Review: To Kill a Mockingbird by Harper Lee

Today’s Throwback Thursday is a real classic, a Pulitzer Prize winner, and one of only two books I’ve read more than once*: To Kill a Mockingbird by Harper Lee.

You should almost certainly buy a copy of this for your bookshelf if you don’t already have it (you likely already do: it sold it’s first copy in 1960, and has sold another 40 million since. At least 15 of those copies are down to me – I used to keep copies under my bed that I gave out whenever someone told me they hadn’t read it). To Kill a Mockingbird deserves every last one of its plaudits. It’s so good, you’ll find yourself slowing down towards the end so that you can enjoy it longer.

Scout Finch is a firecracker of a girl, growing up in the fictional town of Maycomb County, Alabama during the depression. Her father, Atticus, is a local lawyer who takes on the case of black man falsely accused of rape. As her father fights the case, the whole town comes under the glare of Scout’s microscope – from Boo Radley (a reclusive neighbour), to the cantankerous Mrs. Henry Lafeyette Dubose (“plain hell” as Scout describes her). Both Radley and Mrs. Dubose contribute to the education of 5 year old scout – in fact, all of Maycomb County contributes in some way as Scout grows up.

This setting lets Lee explore racism, the loss of innocence, class, courage and compassion amongst other things, all with a style that is dramatic, funny, and incredibly moving. I’m almost certain you’ll fall in love with it. All of the characters have stuck with me even though I first read it over twenty years ago.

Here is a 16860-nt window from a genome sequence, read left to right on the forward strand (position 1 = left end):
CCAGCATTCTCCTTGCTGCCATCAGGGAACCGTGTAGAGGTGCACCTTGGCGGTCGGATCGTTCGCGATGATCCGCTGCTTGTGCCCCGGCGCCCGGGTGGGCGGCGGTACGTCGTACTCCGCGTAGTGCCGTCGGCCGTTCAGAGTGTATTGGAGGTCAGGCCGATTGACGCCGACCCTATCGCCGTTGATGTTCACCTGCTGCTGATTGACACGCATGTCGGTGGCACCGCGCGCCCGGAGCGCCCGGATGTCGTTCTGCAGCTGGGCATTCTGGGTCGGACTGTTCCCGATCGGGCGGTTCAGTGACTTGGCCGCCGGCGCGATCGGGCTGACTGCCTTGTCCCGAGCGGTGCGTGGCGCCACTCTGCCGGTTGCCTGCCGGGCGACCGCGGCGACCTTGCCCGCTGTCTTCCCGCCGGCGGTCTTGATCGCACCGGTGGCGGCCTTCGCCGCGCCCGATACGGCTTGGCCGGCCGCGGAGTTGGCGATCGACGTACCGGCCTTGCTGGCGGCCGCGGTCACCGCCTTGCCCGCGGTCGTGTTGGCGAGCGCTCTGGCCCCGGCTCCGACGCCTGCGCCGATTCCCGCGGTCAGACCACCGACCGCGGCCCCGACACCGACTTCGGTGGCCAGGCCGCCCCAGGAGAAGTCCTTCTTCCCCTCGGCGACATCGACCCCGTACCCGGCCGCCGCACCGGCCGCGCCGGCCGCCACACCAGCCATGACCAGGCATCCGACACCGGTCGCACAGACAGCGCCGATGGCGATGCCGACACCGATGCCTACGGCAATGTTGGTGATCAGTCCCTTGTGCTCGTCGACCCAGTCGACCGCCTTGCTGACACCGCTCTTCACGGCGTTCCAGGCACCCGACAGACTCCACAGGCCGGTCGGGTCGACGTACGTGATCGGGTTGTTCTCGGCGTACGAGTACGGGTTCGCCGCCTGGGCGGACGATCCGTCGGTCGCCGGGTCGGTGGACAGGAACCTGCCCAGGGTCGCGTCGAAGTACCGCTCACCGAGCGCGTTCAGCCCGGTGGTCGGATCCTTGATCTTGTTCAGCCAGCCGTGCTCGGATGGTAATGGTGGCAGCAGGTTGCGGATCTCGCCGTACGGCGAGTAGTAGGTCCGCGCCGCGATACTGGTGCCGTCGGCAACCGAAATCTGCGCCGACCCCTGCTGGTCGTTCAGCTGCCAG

Best of all, this book has been around so long that you’ll definitely know someone who has it, so you can borrow it for nothing. Or even if you don’t, you can still pick it up for cheap in most charity bookshops – and it’s only 83p on Waterstones Marketplace or 90p on Amazon.

I can’t recommend To Kill a Mockingbird enough.



* The other is the Amazing Adventures of Kavalier and Clay by Michael Chabon. Also a Pulitzer Prize winner.


9 thoughts on “Review: To Kill a Mockingbird by Harper Lee

  1. Your review has finally got me to put this book on my reading list. As you suggest, loads of my friends have read it and said how good it is and some have since read Harper’s Lee’s later book, released – eventually – a couple of years ago. (My reading list is reasonably long, but I’ll definitely be adding this one and maybe ‘Go Set A Watchman’ to it!)

    Liked by 2 people

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